Ackee and saltfish is Jamaica’s national dish and a breakfast staple. The Ackee fruit is an African native crop introduced to the Caribbean by British slave traders. Its name is derived from the West African Akye fufo.
It is not popularly eaten in Africa. Immature fruits are used to make soap; the wood from the tree is termite resistant and used for building; extracts from the poisonous seeds treat parasites and are sometimes used as a fish poison. Topical ointment made from crushed ackee leaves is applied to the skin to treat headaches and ulcers. And the ackee leaves are also good as a fodder for goats.
Ackee is very nutritious, high in fatty acids and rich in protein, potassium, iron, and Vitamin C. The fruit grows in red pods and is not entirely edible. Only the yellow arils—a fleshy appendage to each of the three large black seeds in the pod—can be eaten.
In tropical West Africa, increased awareness of the safe preparation and nutritious value of the ackee arils could support food security and rural incomes. After centuries abroad, the ackee crop could once again flourish in its native grounds!
The camel trek at Prospect Plantation in St. Mary has got to be Jamaica’s most unlikely activities. Apparently the British brought camels to Jamaica in the 18th century to work the sugar plantations. But they swiftly died out due to overwork and improper care. Prospect’s gentle dromedaries, which are imported from the U.S., perform far less rigorous work, transporting people on leisurely rides through the working estate.
Its exhilerating . To think that you are in the Caribbean bundled with sun, sand and sea and now you can cater to your exotic fantasy of a Camel ride makes your vacation euphoric. Only offered at Prospect, the camel ride takes visitors across the lush landscape dressed with myriad of fruit trees and undulating small hills.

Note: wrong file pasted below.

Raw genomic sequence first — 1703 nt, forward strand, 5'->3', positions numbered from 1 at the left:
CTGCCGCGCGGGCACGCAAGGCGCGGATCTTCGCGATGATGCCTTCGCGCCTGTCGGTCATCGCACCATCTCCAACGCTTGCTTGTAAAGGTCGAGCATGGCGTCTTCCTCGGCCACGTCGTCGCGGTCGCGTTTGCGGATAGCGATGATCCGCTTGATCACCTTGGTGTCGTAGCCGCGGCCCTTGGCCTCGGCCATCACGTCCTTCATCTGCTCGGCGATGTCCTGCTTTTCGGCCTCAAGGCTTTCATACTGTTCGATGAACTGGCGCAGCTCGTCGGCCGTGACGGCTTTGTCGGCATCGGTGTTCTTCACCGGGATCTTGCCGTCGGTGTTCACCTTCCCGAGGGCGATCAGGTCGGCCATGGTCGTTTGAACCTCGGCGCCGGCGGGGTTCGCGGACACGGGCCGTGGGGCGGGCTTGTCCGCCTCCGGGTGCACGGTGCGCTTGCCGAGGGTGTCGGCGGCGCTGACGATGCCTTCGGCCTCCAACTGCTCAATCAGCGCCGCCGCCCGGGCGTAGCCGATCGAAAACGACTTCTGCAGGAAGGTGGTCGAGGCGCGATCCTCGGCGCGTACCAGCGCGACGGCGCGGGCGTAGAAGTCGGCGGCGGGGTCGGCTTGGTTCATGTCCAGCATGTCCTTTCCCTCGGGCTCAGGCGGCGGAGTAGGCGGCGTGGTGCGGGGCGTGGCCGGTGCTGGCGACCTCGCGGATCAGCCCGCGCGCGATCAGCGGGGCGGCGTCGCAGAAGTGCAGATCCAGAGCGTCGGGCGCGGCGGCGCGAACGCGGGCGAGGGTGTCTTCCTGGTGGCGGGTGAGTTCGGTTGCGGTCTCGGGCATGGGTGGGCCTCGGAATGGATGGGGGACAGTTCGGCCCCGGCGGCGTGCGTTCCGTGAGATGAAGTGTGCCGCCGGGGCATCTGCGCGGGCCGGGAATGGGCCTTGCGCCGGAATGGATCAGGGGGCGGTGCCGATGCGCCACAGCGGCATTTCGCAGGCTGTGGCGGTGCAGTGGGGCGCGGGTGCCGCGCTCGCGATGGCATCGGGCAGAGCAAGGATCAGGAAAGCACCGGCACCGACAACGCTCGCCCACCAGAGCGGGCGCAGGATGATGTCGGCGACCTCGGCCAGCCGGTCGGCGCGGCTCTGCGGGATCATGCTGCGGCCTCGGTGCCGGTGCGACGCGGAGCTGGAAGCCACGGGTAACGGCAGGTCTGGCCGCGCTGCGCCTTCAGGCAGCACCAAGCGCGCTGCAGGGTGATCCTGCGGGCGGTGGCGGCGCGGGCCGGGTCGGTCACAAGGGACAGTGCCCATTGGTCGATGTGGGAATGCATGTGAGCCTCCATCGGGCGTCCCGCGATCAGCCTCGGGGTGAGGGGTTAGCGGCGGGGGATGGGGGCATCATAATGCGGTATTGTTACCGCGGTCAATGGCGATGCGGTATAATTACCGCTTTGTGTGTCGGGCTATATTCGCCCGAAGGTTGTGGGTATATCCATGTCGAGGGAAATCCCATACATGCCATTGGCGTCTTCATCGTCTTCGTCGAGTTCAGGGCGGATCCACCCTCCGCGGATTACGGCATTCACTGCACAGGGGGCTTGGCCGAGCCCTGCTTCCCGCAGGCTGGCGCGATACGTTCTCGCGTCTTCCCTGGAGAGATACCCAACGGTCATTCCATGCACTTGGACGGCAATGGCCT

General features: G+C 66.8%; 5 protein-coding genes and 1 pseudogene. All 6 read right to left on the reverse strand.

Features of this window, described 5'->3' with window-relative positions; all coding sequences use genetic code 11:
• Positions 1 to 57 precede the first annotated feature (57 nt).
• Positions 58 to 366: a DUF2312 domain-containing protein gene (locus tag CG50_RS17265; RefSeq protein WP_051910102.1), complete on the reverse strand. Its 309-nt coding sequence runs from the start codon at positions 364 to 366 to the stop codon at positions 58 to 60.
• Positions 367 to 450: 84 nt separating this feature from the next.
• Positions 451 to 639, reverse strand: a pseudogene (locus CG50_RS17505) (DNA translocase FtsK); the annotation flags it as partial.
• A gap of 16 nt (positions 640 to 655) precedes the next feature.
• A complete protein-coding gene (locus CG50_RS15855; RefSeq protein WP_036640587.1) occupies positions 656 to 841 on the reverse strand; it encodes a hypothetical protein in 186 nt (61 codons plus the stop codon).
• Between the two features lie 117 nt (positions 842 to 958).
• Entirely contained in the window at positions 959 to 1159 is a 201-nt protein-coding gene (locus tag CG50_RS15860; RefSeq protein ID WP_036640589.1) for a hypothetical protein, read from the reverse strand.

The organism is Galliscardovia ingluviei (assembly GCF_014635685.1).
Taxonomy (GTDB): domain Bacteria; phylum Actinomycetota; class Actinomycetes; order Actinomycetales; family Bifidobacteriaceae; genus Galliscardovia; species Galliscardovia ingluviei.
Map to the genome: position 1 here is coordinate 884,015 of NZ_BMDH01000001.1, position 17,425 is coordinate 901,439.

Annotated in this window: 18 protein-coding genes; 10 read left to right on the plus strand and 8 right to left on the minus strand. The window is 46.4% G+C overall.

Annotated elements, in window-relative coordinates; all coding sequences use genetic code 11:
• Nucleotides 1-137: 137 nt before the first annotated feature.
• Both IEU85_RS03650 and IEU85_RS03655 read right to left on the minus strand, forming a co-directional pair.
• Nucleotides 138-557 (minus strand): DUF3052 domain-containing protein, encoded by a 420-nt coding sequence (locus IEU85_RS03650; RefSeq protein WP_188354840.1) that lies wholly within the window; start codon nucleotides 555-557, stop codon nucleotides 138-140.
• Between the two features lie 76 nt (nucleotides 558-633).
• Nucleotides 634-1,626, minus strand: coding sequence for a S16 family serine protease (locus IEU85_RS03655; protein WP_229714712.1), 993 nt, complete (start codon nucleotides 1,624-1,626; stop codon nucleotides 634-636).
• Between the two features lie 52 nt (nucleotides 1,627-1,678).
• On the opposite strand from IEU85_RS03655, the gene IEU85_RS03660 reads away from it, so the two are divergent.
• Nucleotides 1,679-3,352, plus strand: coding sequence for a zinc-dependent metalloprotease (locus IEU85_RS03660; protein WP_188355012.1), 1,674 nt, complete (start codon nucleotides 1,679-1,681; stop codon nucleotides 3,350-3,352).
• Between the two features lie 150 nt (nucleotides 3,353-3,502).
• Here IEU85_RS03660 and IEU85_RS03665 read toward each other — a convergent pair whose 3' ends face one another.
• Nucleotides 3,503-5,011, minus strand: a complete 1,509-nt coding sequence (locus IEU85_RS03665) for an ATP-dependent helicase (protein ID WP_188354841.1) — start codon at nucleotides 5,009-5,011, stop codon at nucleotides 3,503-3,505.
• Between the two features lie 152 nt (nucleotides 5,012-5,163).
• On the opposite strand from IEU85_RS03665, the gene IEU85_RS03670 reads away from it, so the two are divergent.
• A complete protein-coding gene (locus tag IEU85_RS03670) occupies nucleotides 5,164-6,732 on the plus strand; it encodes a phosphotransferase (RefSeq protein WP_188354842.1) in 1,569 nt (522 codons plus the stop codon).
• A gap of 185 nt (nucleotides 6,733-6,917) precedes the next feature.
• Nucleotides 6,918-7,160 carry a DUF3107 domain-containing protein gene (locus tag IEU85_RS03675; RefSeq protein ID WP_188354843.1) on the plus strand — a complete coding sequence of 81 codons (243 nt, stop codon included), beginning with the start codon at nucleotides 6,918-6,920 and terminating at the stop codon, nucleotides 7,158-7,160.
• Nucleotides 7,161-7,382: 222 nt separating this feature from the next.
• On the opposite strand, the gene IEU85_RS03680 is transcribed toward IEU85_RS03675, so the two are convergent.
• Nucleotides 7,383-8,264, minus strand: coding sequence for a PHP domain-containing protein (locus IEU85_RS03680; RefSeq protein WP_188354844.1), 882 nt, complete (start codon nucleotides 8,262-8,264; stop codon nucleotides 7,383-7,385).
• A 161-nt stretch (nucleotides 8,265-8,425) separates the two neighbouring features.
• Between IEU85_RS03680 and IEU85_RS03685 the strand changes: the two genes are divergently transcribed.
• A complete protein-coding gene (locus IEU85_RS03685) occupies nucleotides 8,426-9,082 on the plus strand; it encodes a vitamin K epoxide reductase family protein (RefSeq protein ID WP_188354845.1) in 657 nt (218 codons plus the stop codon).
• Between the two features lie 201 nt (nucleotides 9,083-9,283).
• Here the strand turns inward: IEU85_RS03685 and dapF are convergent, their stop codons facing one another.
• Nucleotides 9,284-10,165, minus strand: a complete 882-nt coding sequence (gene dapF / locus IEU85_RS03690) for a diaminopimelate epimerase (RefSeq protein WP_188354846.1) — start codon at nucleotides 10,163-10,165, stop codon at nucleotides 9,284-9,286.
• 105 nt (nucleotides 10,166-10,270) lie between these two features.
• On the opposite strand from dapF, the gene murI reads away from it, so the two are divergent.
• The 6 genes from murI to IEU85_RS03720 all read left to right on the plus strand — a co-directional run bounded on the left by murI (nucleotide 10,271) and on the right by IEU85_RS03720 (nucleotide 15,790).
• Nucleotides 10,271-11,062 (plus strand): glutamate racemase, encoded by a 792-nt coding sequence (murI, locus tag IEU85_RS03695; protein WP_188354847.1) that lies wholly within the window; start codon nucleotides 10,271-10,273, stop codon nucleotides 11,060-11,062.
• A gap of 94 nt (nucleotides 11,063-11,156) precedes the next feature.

My ride on a camel was tricky at best and frightening at worse. The hump is not a comfortable place to sit, especially for a Western gentleman not dressed for the ride. The rise of the camel rocked you like an earthquake under your feet, forcing you to hold tight to prevent a fall. And when the camel is upright on all fours, the sight below is similar to looking down the Eifel or the Emprie State. But hanging on to dear life was not an option for me. It was necessary, it was my security, it was my reassurance of an unexpected experience for a boy from Jamaica. And the Sahara was a welcoming reminder that if I fall, it would be pure cushion. I will never forget that experience.
Take that experience to an island in the Caribbean.
Jamaica is full of the unexpected and the essence of a great vacation is to experience the unexpected. The Prospect camel ride is one such thrill every curious visitor should not only seek, but ensure that on their bucket list they can mark off under Jamaica – had a thrilling walk up the Falls, amazing Negril sunset, delicious jerk and thirst quenching Red Stripe and oh yes a camel ride in the hills of St. Ann and What a ride that was !
The Great House was the seat of authority on an estate. It was the home of planters, or attorneys who acted for the absentee owner. The size and profitability of the property and the wealth of the owner determined the size of the house.
Rose Hall is a Georgian mansion in Montego Bay, Jamaica, noted for the legend of the White Witch of Rose Hall. The estate, and the adjoining plantation “Palmyra”, was passed down to John Rose Palmer from his great uncle. Rose-Hall estate had about 650 acres.
Edinburgh Castle, an estate and now ruined great house in St Ann, was built by Jamaica’s earliest recorded serial killer, Lewis Hutchinson, a Scottish immigrant to Jamaica and, the first recorded serial killer and most prolific.
Halse Hall is a plantation great house in Clarendon, In 1655, following the English capture of Jamaica the site was given to Major Thomas Halse who came fom Barbados. He raised hogs, grazed cattle and built Halse Hall. In 1969 it was purchased by Alcoa Minerals of Jamaica. It is the oldest English building in Jamaica which is still used as a residence (pictured second).
Potosi is a former sugar estate in Trelawny, Jamaica, named after a fabled Bolivian silver mine. In 1836 there were 224 enslaved Africans on the estate, and owner John Tharp received £4,494 17s 8d compensation when they were emancipated.
Roxborough is a former estate and now a small community south of Mandeville in Manchester, Jamaica. It was the birthplace of Jamaican National Hero and politician Norman Washington Manley. The estate was originally called “Roxbro Castle”. Over the years the great house became derelict until it was destroyed by fire in 1968. The building was recently restored by the Jamaica Tourist Board.